Intel gets into the Flash memory business

Intel photograph.

From Technology Review

Since it found its way out of the lab in the late 1990s, flash memory has revolutionized consumer electronics. Because flash-memory chips are smaller, more rugged, and more energy efficient than magnetic hard disks, they have been the ideal replacement for hard drives in handheld devices such as MP3 players, and even in some high-end laptops. Flash is a solid-state memory technology, which means that it has no moving parts and stores data using silicon transistors like those found in microprocessor chips. Because it uses microprocessor technology, it also roughly follows Moore’s Law, the prediction that the number of transistors on a chip doubles about every two years. For processors, this means that they get faster, but for flash-memory chips, it means that data storage doubles. And the market has responded to flash’s burgeoning capacity: in 1999, the flash-memory market was nonexistent, but in 2007, it amounts to $15.2 billion.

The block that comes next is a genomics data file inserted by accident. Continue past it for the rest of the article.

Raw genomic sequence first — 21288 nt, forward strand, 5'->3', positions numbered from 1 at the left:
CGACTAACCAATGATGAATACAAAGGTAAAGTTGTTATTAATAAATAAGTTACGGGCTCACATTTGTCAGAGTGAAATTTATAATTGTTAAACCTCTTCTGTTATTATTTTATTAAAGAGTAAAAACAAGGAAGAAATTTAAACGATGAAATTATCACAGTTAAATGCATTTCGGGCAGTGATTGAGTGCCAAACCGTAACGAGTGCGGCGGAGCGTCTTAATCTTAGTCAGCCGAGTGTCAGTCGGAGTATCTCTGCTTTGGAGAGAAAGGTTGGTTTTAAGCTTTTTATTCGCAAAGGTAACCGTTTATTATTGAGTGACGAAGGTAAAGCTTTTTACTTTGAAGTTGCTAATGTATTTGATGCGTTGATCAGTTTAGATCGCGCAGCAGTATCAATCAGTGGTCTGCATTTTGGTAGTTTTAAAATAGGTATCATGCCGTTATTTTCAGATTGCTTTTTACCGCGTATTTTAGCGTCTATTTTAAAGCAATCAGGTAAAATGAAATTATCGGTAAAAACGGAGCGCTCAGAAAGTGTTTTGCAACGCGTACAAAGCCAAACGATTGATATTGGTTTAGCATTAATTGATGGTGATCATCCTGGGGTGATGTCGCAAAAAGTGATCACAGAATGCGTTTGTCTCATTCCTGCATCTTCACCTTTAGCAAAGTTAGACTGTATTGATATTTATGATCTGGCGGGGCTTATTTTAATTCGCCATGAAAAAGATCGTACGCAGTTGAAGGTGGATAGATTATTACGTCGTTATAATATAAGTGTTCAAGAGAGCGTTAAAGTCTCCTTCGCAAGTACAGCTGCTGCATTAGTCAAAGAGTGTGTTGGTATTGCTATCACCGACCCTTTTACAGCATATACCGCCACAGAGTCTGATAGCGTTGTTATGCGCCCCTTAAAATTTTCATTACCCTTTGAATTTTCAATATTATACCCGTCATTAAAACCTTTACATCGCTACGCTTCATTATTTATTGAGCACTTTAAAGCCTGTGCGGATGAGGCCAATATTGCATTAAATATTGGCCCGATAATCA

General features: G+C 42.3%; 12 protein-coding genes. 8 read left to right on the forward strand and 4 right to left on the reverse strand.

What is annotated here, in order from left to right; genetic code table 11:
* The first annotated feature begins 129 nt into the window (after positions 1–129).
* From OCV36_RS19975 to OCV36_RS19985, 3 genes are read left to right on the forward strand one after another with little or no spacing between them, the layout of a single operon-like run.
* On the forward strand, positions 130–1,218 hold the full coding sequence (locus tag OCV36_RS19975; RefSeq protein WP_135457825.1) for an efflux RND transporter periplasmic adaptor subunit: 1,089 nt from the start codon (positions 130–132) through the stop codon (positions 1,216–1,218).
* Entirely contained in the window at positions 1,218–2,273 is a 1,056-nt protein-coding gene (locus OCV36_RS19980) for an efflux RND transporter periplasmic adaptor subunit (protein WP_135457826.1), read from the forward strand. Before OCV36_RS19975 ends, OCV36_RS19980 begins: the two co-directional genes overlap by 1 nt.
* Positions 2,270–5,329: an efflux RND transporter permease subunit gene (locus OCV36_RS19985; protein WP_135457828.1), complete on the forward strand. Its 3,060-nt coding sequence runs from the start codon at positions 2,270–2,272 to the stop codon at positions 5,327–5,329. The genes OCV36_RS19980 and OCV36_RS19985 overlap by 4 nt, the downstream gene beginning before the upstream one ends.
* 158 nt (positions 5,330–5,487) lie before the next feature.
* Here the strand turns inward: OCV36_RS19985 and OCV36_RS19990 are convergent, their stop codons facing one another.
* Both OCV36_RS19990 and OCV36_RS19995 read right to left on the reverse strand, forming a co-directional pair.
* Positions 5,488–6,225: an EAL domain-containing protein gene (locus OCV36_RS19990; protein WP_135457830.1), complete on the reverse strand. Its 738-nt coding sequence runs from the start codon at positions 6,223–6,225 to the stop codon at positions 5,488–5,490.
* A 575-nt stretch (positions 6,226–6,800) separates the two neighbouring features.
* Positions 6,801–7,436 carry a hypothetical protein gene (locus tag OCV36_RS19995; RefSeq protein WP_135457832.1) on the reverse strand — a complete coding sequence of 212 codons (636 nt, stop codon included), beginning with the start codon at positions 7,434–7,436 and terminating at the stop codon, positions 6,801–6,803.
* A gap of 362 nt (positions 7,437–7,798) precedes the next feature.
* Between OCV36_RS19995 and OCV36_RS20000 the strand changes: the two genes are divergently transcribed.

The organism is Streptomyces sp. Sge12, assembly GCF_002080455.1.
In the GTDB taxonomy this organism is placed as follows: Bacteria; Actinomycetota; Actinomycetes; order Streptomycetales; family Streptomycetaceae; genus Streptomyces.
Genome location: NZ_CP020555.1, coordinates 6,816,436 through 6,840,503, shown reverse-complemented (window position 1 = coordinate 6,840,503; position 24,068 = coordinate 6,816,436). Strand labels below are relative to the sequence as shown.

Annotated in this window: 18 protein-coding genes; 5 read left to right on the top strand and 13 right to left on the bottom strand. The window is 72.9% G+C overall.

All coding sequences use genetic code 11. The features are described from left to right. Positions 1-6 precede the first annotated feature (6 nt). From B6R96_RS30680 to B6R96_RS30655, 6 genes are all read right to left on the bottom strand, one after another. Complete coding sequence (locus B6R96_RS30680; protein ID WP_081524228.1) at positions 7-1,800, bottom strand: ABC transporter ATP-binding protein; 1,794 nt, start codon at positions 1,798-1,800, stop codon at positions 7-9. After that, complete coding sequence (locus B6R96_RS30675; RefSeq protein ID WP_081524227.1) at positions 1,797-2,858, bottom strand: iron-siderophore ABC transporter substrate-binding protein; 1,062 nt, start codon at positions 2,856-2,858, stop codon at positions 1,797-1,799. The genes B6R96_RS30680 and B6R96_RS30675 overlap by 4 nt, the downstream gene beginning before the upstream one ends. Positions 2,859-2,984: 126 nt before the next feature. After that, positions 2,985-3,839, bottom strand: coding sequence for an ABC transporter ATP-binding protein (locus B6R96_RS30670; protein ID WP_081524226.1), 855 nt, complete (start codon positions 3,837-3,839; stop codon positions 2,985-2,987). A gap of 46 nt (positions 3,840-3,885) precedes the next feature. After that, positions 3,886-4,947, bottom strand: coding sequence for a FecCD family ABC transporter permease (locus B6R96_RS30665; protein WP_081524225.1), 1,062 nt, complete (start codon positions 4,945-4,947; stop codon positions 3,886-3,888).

At a press event, Don Larson, the marketing manager of Nand products at Intel, showed off the new chip. Called the Z-P140, it’s about the size of a thumbnail and weighs less than a drop of water. It currently comes in two- and four-gigabyte versions, which are available to manufacturers for use in handheld devices. The first products featuring the new chips will be available in January.

Since the new solid-state drive has standard control electronics built in, it can be combined with up to three other Intel chips that don’t have controllers, for a maximum of 16 gigabytes of storage, says Troy Winslow, flash marketing manager at Intel. While that may not seem like a lot compared with the 160-gigabyte hard drives in desktop computers, Larson pointed out that two gigabytes is enough to run some operating systems, such as Linux, along with software applications…

Seems daft to call it a ‘hard drive’ though.